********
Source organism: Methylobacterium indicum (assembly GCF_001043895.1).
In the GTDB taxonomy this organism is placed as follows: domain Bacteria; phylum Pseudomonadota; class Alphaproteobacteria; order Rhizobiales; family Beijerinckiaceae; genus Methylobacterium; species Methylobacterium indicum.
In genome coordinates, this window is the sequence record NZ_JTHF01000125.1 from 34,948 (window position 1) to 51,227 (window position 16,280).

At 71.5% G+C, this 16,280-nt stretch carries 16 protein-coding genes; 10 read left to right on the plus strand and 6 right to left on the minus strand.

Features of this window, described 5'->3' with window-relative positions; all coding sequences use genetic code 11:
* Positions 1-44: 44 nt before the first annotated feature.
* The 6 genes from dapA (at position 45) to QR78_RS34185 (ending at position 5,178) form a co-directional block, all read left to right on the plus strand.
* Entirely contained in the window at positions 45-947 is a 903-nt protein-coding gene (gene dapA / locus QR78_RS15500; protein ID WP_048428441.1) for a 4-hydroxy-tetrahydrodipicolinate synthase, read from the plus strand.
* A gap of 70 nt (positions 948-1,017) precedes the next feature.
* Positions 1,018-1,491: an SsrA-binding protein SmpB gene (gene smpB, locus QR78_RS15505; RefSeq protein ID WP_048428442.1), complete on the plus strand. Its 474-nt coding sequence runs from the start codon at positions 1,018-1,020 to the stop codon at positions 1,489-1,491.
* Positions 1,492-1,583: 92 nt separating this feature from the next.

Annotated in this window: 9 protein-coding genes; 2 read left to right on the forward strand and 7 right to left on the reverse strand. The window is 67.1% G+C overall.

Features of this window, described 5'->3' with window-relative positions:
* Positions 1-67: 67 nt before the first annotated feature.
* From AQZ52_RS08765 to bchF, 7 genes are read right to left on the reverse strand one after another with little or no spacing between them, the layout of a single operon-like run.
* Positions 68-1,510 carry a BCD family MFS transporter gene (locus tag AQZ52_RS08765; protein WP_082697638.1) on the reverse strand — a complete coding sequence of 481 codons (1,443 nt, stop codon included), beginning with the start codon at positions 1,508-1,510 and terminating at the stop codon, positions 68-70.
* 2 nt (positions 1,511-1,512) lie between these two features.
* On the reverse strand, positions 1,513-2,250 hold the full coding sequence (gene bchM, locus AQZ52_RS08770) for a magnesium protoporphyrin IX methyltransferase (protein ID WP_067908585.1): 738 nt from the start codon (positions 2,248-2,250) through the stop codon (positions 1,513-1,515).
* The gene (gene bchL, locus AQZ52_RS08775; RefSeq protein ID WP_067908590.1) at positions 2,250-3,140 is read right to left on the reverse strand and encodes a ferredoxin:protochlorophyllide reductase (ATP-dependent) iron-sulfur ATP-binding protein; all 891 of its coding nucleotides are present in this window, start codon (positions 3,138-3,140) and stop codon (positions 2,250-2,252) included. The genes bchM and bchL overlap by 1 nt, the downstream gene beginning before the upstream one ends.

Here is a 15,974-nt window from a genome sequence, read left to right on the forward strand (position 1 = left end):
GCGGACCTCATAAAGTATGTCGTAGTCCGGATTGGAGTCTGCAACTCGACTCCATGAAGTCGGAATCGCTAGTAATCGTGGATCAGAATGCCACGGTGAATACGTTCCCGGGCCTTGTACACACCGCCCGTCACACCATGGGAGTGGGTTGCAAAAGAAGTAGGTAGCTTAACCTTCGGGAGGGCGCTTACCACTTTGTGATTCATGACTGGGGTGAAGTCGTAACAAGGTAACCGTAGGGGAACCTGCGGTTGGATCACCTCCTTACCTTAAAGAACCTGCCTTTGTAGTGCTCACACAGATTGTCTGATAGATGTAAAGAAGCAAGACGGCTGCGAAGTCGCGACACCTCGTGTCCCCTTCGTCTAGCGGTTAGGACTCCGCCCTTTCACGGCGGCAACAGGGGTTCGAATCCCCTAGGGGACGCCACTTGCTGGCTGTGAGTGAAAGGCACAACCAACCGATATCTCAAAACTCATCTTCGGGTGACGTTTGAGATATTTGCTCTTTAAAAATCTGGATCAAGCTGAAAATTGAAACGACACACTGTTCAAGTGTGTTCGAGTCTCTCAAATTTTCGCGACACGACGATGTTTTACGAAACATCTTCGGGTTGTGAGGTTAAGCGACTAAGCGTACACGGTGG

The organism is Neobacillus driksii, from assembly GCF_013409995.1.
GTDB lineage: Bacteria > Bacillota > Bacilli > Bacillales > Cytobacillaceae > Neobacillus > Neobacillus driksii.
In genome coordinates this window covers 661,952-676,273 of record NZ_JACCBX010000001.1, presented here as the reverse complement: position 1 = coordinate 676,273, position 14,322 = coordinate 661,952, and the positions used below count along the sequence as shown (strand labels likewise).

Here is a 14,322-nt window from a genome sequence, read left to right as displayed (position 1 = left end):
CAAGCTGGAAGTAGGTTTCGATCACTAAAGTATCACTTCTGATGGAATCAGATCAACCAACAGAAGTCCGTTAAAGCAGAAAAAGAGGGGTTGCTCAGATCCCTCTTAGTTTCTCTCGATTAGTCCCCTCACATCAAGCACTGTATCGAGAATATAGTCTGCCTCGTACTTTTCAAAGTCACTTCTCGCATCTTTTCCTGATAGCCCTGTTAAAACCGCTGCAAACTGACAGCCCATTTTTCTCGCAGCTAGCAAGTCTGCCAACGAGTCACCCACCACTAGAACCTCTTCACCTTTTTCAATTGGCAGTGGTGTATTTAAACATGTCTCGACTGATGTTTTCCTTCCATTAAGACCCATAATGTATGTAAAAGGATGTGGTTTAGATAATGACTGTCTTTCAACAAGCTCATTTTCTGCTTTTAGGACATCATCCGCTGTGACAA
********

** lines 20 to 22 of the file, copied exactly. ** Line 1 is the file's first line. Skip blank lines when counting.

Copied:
Here is a 15,974-nt window from a genome sequence, read left to right on the forward strand (position 1 = left end):
GCGGACCTCATAAAGTATGTCGTAGTCCGGATTGGAGTCTGCAACTCGACTCCATGAAGTCGGAATCGCTAGTAATCGTGGATCAGAATGCCACGGTGAATACGTTCCCGGGCCTTGTACACACCGCCCGTCACACCATGGGAGTGGGTTGCAAAAGAAGTAGGTAGCTTAACCTTCGGGAGGGCGCTTACCACTTTGTGATTCATGACTGGGGTGAAGTCGTAACAAGGTAACCGTAGGGGAACCTGCGGTTGGATCACCTCCTTACCTTAAAGAACCTGCCTTTGTAGTGCTCACACAGATTGTCTGATAGATGTAAAGAAGCAAGACGGCTGCGAAGTCGCGACACCTCGTGTCCCCTTCGTCTAGCGGTTAGGACTCCGCCCTTTCACGGCGGCAACAGGGGTTCGAATCCCCTAGGGGACGCCACTTGCTGGCTGTGAGTGAAAGGCACAACCAACCGATATCTCAAAACTCATCTTCGGGTGACGTTTGAGATATTTGCTCTTTAAAAATCTGGATCAAGCTGAAAATTGAAACGACACACTGTTCAAGTGTGTTCGAGTCTCTCAAATTTTCGCGACACGACGATGTTTTACGAAACATCTTCGGGTTGTGAGGTTAAGCGACTAAGCGTACACGGTGG

The organism is Neobacillus driksii, from assembly GCF_013409995.1.